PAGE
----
Important Note: This is migration from a Linux vCloud Director with embedded PostgreSQL to a vCloud Director Appliance with an embedded PostgreSQL. In that case, the migration DB tool cannot be used here since that tool is only for external DB to an embedded PostgreSQL.

This type of migration needs to be done manually.

On Destination vCD Appliance

1. In the Destination vCD Appliance, create folders to backup files.

2. Copy your original files from the Destination vCD Appliance

On Source Linux vCD

Note: This next step is only needed if you are using Custom CA Signed Certificates on your source vCD. If you are using self-signed certificates, you can skip this step.

3. Create a folder on the Linux Source and copy file certificates.ks to it.

Note. Normalyy certificates.ks should by in the folder /opt/vmware/vcloud-director/ but in Linux CD it could be in  /opt/vmware/vcloud-director/jre/bin/ that his case.

4. Copy your original files from the Linux Source to Destination vCD Appliance

5. Shutdown all vApps/VMs in vCD and stop both vCD(Source and Destination).

vCloud Director Migrations: Linux vCD to vCD Appliance – Part 3

On Source Linux vCD

6. Copy the file certificates.ks from the Linux Source to Destination Source (make sure your NFS Share folder is mounted).

7. Create a backup of vCD PostgreSQL DB and copy it to Destination vCD Appliance.

Note: Be aware of the DB size. Depending on the size of your DB, you may need to copy to another folder/Filesystem instead of /tmp folder. Now copy and send your PostgreSQL dump file to the new vCD Appliance.

On Destination vCD Appliance

8. Now login to the Destination vCD Appliance.

  1. Change the permissions on the dump file.
  2. Drop the existing vcloud DB from the initial vCD Appliance Deployment.
  3. Restore the vCD PostgreSQL DB backup created in the previous step.

9. Now replace the original configuration files on Destination vCD Appliance with the files copy from Source Linux CD to /SourceCerts .

After the copy, double-check files on the destination folder and check if all are own by vcloud:vcloud and date/time (to make sure files were copied and replaced)

Note: This next step is only needed if you are using Custom CA Signed Certificates on your source vCD. If you are using self-signed certificates you can skip this step.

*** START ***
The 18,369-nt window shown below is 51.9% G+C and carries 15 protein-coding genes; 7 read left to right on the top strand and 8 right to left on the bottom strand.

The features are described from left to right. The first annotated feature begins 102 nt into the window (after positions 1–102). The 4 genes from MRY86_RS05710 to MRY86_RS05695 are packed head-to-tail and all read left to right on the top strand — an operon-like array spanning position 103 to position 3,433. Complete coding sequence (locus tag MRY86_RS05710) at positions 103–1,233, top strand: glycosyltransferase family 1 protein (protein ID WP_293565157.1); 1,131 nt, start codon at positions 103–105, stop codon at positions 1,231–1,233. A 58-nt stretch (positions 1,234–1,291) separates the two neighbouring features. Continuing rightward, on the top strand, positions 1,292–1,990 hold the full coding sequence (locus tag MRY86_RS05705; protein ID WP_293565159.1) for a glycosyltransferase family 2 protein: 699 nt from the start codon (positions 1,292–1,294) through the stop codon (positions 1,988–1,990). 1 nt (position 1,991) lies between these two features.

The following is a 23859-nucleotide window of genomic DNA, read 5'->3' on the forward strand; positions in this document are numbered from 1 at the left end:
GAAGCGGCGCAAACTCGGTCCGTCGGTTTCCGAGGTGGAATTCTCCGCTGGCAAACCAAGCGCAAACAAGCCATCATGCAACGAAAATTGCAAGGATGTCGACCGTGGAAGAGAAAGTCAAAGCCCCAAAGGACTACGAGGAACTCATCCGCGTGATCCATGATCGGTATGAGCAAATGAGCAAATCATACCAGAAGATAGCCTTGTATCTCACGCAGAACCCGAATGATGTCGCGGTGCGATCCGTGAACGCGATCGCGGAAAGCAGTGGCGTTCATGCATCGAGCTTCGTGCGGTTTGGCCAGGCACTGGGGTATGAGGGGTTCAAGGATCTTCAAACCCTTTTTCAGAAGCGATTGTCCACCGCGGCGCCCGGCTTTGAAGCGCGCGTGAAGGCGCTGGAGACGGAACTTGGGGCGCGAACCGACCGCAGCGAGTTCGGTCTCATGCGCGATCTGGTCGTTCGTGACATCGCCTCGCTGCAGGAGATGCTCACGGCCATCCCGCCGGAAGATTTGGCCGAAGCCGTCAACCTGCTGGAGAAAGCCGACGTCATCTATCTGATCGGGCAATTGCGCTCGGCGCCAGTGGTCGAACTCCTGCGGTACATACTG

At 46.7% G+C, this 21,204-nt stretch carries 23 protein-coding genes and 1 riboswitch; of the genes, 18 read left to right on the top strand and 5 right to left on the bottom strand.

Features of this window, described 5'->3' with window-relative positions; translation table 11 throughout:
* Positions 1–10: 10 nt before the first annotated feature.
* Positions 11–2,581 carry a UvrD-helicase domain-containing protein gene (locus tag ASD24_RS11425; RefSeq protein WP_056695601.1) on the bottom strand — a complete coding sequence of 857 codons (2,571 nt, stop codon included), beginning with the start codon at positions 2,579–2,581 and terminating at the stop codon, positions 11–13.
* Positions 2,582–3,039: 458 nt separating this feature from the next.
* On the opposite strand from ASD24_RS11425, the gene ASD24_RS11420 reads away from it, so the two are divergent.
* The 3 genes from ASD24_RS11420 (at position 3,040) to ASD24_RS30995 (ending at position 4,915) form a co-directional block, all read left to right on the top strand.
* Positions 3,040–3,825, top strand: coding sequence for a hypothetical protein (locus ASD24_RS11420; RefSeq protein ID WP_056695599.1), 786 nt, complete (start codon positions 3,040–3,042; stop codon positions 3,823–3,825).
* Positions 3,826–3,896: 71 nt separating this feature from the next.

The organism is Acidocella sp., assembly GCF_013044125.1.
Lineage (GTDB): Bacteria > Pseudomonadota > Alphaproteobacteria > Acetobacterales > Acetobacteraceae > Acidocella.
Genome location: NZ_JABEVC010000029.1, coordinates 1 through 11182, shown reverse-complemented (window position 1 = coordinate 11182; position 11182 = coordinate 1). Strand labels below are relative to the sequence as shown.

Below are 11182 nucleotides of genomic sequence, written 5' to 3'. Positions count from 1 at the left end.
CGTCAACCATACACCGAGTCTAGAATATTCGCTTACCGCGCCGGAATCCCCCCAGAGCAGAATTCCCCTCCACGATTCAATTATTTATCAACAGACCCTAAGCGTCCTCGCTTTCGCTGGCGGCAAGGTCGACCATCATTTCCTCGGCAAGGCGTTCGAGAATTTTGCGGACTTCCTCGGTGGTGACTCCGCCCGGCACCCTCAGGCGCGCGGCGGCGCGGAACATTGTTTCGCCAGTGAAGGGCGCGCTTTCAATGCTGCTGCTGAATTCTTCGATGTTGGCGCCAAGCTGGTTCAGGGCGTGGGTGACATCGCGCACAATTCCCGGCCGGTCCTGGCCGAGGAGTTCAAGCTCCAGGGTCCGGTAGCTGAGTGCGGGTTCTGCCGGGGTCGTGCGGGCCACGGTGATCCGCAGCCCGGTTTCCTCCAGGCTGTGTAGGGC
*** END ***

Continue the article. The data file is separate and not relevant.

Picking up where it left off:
10. Copy certificates.ks copied in steps 3 and 6.

11. Next, run the configuration cell command.

12. Finally, import Certificates from vCenter and NSX-V or NSX-T to the new vCloud Director.

13. Start vCloud Director service.

Then check vCD Applications logs to check if they are starting properly.

All Applications and vCD Cells have started 100%.

Now Login to your vCD Service Provider Admin Portal with; https://eth0_IP_new_cell/provider. In my case is https://192.168.1.110/provider.    

Check if Organizations are in the new cloud director. Has we can see in the next image, the organization exists.

Open a  Tenant and Power ON some vApps and VMs, and all is working without any errors.

With this last step, we have our Linux vCloud Director with an embedded Postgres DB SQL migrated to a new vCloud Director Appliance with embedded Postgres DB.

With these vCloud Director Migrations: Linux vCD to vCD Appliance – Part 3, I finish this vCloud Migrations series. I hope these 3 blog posts help you understand better the steps to these migrations. As I said in part 2, VMware documentation is a bit confused and unclear with the steps we need to do.

vCloud Director migrations series:

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By | 2021-05-30T17:19:15+02:00 May 22nd, 2021|vCloud Director, VMware|0 Comments

About the Author:

I am over 20 years’ experience in the IT industry. Working with Virtualization for more than 10 years (mainly VMware). I am an MCP, VCP6.5-DCV, VMware vSAN Specialist, Veeam Vanguard 2018/2019, vExpert vSAN 2018/2019 and vExpert for the last 4 years. Specialties are Virtualization, Storage, and Virtual Backups. I am working for Elits a Swedish consulting company and allocated to a Swedish multinational networking and telecommunications company as a Teach Lead and acting as a Senior ICT Infrastructure Engineer. I am a blogger and owner of the blog ProVirtualzone.com